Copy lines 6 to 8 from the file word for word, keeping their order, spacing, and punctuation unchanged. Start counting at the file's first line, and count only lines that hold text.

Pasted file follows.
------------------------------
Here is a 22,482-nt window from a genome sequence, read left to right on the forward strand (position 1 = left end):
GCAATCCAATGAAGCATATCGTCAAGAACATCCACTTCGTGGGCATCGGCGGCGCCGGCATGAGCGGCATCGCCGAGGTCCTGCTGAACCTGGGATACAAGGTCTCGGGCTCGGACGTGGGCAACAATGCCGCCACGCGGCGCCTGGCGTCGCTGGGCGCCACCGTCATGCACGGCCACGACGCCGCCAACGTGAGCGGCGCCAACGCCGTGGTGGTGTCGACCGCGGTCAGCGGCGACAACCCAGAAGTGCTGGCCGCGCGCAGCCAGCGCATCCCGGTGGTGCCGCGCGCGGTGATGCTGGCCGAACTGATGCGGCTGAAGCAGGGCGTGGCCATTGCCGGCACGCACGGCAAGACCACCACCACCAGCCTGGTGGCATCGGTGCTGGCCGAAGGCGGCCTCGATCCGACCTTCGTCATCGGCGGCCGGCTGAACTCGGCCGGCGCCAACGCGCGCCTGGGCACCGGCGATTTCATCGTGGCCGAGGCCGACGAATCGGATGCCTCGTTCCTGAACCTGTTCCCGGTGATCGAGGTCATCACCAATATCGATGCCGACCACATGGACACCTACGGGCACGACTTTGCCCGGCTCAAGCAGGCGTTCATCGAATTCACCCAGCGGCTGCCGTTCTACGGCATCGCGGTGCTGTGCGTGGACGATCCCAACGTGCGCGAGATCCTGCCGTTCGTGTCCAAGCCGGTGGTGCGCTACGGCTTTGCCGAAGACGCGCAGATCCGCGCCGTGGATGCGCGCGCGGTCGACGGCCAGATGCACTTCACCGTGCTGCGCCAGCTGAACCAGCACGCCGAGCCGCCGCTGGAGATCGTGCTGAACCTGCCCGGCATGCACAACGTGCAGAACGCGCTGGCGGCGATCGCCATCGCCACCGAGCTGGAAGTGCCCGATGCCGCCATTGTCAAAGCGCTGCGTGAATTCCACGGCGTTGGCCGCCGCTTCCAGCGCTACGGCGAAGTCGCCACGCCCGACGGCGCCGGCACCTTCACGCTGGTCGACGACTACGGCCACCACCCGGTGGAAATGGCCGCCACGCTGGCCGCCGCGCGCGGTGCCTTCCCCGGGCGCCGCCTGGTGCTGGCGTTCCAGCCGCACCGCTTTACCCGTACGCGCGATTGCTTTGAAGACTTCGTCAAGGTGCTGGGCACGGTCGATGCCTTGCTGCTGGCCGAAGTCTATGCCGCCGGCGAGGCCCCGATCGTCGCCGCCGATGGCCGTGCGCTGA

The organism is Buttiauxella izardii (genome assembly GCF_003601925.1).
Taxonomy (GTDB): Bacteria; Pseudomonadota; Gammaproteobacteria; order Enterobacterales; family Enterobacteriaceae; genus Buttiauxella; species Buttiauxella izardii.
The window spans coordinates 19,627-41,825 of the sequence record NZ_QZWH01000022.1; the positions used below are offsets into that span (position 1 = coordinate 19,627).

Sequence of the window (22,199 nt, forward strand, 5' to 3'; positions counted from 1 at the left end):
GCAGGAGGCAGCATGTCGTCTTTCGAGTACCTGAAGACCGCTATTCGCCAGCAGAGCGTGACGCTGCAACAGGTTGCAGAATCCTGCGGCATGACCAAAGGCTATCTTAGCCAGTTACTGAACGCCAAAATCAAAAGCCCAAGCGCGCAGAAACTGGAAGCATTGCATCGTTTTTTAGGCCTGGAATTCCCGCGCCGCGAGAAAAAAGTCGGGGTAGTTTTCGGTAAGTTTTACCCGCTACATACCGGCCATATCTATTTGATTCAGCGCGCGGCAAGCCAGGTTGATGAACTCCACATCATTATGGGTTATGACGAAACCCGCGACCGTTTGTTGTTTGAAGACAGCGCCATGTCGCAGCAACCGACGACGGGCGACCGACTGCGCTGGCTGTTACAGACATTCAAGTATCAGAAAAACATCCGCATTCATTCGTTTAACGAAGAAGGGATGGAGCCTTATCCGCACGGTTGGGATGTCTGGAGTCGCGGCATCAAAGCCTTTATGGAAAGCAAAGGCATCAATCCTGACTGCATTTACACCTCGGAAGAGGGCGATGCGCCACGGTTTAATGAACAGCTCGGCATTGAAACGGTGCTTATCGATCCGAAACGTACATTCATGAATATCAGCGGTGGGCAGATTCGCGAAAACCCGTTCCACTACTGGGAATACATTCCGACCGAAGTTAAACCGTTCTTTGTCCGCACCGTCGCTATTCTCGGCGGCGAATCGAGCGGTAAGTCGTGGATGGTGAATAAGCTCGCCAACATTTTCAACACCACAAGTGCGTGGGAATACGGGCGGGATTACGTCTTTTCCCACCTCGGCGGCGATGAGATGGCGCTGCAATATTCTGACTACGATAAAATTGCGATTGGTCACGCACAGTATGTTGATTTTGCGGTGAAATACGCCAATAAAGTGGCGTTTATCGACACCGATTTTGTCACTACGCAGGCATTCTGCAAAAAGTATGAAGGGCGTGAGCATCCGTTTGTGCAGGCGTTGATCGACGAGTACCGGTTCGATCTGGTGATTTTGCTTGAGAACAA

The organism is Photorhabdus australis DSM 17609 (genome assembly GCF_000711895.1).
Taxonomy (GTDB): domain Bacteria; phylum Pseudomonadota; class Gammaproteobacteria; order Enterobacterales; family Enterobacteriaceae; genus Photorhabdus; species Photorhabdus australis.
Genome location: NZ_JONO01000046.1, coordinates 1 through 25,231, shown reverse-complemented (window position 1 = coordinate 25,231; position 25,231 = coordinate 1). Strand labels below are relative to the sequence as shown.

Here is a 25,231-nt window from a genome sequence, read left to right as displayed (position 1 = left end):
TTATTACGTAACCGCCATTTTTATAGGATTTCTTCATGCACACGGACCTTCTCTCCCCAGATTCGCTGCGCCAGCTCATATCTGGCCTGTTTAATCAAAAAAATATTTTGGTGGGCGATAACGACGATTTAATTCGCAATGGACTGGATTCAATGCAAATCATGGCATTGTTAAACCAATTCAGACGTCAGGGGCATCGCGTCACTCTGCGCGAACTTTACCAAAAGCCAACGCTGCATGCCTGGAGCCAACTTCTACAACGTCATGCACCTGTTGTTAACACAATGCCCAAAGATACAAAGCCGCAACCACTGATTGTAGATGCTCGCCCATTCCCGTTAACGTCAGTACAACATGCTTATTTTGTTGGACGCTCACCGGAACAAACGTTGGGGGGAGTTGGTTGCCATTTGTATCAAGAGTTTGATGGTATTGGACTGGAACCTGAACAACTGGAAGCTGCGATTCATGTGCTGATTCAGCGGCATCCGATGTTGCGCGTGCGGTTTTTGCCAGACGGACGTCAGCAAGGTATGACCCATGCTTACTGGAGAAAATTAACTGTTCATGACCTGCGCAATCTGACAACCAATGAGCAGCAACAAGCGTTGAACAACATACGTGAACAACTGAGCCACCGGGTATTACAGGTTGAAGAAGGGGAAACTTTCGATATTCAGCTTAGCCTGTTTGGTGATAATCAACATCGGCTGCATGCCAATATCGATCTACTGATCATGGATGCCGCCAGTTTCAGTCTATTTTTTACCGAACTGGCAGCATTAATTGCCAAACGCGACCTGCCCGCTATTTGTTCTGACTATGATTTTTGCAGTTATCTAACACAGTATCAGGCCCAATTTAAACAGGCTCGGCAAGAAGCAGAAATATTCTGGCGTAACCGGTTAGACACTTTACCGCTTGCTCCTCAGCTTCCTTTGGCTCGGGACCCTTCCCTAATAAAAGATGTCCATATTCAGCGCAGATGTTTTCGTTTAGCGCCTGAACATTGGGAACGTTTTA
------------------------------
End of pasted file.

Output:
Sequence of the window (22,199 nt, forward strand, 5' to 3'; positions counted from 1 at the left end):
GCAGGAGGCAGCATGTCGTCTTTCGAGTACCTGAAGACCGCTATTCGCCAGCAGAGCGTGACGCTGCAACAGGTTGCAGAATCCTGCGGCATGACCAAAGGCTATCTTAGCCAGTTACTGAACGCCAAAATCAAAAGCCCAAGCGCGCAGAAACTGGAAGCATTGCATCGTTTTTTAGGCCTGGAATTCCCGCGCCGCGAGAAAAAAGTCGGGGTAGTTTTCGGTAAGTTTTACCCGCTACATACCGGCCATATCTATTTGATTCAGCGCGCGGCAAGCCAGGTTGATGAACTCCACATCATTATGGGTTATGACGAAACCCGCGACCGTTTGTTGTTTGAAGACAGCGCCATGTCGCAGCAACCGACGACGGGCGACCGACTGCGCTGGCTGTTACAGACATTCAAGTATCAGAAAAACATCCGCATTCATTCGTTTAACGAAGAAGGGATGGAGCCTTATCCGCACGGTTGGGATGTCTGGAGTCGCGGCATCAAAGCCTTTATGGAAAGCAAAGGCATCAATCCTGACTGCATTTACACCTCGGAAGAGGGCGATGCGCCACGGTTTAATGAACAGCTCGGCATTGAAACGGTGCTTATCGATCCGAAACGTACATTCATGAATATCAGCGGTGGGCAGATTCGCGAAAACCCGTTCCACTACTGGGAATACATTCCGACCGAAGTTAAACCGTTCTTTGTCCGCACCGTCGCTATTCTCGGCGGCGAATCGAGCGGTAAGTCGTGGATGGTGAATAAGCTCGCCAACATTTTCAACACCACAAGTGCGTGGGAATACGGGCGGGATTACGTCTTTTCCCACCTCGGCGGCGATGAGATGGCGCTGCAATATTCTGACTACGATAAAATTGCGATTGGTCACGCACAGTATGTTGATTTTGCGGTGAAATACGCCAATAAAGTGGCGTTTATCGACACCGATTTTGTCACTACGCAGGCATTCTGCAAAAAGTATGAAGGGCGTGAGCATCCGTTTGTGCAGGCGTTGATCGACGAGTACCGGTTCGATCTGGTGATTTTGCTTGAGAACAA

The organism is Photorhabdus australis DSM 17609 (genome assembly GCF_000711895.1).